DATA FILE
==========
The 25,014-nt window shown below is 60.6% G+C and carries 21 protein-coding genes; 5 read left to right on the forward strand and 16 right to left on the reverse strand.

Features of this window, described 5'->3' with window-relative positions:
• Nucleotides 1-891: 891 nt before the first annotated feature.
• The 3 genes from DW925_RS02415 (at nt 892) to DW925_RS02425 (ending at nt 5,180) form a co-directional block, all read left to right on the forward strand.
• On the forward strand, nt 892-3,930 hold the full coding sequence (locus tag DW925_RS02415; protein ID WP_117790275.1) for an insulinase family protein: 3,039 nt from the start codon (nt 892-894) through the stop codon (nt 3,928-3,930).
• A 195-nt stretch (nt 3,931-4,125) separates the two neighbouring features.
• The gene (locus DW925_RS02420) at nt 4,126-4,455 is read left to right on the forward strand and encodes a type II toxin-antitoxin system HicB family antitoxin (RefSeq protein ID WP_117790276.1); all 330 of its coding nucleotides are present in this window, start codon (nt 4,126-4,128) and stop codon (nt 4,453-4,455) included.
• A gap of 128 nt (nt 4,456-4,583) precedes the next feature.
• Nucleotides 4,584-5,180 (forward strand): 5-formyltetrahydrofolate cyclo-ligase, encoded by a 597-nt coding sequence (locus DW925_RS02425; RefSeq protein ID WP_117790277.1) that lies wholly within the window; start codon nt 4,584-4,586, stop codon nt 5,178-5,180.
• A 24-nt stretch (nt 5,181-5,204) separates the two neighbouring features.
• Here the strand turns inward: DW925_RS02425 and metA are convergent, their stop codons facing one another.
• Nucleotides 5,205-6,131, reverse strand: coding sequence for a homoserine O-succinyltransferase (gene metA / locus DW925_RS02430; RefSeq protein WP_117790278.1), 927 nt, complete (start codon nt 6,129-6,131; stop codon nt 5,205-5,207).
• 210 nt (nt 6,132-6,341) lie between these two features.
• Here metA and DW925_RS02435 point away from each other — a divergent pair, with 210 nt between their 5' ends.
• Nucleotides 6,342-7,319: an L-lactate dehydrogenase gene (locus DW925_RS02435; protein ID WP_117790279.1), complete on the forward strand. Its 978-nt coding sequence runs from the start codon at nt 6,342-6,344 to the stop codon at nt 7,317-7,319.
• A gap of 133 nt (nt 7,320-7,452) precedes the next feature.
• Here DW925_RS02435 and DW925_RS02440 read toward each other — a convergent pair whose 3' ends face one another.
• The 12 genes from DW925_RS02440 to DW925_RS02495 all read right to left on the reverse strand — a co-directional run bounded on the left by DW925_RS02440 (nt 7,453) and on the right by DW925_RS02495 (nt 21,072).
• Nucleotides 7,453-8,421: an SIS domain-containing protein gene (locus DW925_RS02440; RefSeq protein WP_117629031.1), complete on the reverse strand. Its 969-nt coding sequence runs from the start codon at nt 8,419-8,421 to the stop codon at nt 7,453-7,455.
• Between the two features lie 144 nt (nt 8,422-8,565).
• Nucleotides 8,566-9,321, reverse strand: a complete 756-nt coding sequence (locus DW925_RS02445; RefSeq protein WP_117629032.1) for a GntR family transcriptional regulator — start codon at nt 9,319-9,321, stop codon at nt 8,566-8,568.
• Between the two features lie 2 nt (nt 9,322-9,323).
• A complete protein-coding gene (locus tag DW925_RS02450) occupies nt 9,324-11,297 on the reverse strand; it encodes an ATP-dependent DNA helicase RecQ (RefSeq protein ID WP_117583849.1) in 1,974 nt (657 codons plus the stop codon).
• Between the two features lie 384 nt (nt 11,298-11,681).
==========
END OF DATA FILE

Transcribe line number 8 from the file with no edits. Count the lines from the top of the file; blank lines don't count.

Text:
• A gap of 128 nt (nt 4,456-4,583) precedes the next feature.